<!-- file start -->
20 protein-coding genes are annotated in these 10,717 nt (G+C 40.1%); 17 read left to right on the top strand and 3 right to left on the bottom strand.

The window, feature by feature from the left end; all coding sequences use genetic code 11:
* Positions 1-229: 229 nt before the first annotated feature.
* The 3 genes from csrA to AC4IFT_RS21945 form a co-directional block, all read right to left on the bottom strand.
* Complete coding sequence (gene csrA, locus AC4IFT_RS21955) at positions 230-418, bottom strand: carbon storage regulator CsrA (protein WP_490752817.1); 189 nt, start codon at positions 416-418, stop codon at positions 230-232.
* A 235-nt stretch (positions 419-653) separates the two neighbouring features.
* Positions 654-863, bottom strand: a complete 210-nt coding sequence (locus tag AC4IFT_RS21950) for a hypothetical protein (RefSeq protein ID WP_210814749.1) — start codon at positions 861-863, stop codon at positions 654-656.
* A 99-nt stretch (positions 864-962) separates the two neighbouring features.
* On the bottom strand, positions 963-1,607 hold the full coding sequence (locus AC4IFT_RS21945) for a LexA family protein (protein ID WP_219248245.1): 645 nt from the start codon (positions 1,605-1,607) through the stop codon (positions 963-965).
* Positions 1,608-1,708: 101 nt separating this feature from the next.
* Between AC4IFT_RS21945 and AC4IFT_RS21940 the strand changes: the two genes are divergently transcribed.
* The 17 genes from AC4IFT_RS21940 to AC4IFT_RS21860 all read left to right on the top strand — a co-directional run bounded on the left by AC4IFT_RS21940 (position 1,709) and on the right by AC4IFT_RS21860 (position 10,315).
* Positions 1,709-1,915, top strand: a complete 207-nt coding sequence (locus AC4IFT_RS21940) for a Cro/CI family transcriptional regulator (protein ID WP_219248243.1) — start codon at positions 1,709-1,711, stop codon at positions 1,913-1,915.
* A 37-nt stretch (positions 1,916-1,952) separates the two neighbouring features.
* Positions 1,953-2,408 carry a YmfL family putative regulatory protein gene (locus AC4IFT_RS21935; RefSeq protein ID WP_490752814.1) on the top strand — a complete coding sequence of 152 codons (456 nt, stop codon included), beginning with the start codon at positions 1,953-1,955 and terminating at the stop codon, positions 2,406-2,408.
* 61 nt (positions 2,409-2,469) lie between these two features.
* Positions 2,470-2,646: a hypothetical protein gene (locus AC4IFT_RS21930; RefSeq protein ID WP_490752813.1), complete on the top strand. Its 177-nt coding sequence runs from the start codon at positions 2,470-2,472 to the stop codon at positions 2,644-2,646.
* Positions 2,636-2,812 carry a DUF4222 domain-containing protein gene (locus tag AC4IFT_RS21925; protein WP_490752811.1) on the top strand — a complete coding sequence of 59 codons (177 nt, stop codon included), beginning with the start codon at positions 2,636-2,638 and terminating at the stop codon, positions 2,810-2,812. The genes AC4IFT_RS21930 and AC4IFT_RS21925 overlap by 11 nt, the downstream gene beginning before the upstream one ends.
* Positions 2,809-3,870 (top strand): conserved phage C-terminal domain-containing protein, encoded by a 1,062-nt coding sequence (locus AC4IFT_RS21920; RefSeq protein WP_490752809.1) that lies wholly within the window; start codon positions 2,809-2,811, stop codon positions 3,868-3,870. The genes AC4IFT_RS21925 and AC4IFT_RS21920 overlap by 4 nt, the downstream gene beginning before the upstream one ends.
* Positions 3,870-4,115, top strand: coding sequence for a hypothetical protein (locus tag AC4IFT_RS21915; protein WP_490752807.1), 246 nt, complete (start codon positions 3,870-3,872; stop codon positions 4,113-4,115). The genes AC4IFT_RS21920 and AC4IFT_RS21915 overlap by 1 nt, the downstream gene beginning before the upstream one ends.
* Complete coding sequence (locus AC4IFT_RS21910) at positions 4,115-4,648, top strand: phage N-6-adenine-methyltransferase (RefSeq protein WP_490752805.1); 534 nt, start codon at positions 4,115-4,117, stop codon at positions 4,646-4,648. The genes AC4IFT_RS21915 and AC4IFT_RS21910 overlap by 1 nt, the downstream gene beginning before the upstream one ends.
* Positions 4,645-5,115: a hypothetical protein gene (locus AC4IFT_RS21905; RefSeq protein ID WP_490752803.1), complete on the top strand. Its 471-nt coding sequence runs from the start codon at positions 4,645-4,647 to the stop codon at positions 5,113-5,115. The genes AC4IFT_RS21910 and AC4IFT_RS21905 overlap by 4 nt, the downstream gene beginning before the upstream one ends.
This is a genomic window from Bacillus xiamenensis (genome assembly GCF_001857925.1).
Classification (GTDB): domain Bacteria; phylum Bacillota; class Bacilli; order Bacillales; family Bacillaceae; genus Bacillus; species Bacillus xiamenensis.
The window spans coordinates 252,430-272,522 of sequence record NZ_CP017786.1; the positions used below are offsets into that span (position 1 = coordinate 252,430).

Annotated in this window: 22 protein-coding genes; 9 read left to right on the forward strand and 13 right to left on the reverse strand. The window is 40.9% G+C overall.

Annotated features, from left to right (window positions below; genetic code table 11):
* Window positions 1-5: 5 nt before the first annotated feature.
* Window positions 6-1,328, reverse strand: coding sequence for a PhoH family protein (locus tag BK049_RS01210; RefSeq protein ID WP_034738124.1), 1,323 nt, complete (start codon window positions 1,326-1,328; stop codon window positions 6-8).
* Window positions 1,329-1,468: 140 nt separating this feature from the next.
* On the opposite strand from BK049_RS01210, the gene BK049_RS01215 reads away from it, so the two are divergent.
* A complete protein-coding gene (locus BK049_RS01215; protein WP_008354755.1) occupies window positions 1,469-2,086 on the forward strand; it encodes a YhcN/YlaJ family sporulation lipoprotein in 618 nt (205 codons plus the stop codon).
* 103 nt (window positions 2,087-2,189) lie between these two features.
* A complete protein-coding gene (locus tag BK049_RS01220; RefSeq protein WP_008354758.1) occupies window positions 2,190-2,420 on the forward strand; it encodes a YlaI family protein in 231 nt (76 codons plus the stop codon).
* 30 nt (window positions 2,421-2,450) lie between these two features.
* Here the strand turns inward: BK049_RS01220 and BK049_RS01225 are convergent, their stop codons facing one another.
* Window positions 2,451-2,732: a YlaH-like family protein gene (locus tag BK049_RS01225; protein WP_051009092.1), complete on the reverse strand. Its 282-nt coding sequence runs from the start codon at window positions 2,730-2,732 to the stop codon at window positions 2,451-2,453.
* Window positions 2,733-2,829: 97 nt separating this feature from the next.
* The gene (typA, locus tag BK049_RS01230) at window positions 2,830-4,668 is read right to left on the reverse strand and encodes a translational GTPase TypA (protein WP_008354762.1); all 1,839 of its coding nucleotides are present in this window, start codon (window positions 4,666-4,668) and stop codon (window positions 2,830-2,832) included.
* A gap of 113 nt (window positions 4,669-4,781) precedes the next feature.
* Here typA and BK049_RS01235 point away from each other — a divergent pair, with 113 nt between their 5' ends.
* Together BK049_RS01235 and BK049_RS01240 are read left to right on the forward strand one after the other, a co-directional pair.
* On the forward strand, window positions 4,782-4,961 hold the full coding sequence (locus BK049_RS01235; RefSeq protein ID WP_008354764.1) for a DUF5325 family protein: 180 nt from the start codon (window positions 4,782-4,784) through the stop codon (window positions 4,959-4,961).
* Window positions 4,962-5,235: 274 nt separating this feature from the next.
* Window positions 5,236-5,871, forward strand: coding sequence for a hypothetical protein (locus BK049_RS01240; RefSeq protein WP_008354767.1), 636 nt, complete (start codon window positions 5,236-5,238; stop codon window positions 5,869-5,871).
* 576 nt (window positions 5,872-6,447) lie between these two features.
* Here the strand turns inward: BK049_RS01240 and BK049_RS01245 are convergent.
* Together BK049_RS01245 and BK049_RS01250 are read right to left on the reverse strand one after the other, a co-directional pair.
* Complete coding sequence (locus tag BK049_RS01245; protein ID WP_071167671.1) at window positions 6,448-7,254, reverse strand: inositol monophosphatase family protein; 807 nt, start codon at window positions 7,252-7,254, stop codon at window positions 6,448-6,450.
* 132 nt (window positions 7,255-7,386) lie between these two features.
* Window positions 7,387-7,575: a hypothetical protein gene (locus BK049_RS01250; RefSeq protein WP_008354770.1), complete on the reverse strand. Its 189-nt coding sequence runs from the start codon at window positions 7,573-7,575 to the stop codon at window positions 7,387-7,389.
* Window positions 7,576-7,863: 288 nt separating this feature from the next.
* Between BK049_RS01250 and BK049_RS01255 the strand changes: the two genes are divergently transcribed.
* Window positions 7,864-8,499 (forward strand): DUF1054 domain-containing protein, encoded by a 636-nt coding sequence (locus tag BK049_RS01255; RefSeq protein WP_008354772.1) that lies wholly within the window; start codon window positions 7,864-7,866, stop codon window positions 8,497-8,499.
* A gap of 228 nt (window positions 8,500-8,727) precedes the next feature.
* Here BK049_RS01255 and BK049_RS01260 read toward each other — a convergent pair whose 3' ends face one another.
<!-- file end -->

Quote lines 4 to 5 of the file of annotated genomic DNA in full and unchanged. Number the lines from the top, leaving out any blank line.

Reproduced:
* The 3 genes from csrA to AC4IFT_RS21945 form a co-directional block, all read right to left on the bottom strand.
* Complete coding sequence (gene csrA, locus AC4IFT_RS21955) at positions 230-418, bottom strand: carbon storage regulator CsrA (protein WP_490752817.1); 189 nt, start codon at positions 416-418, stop codon at positions 230-232.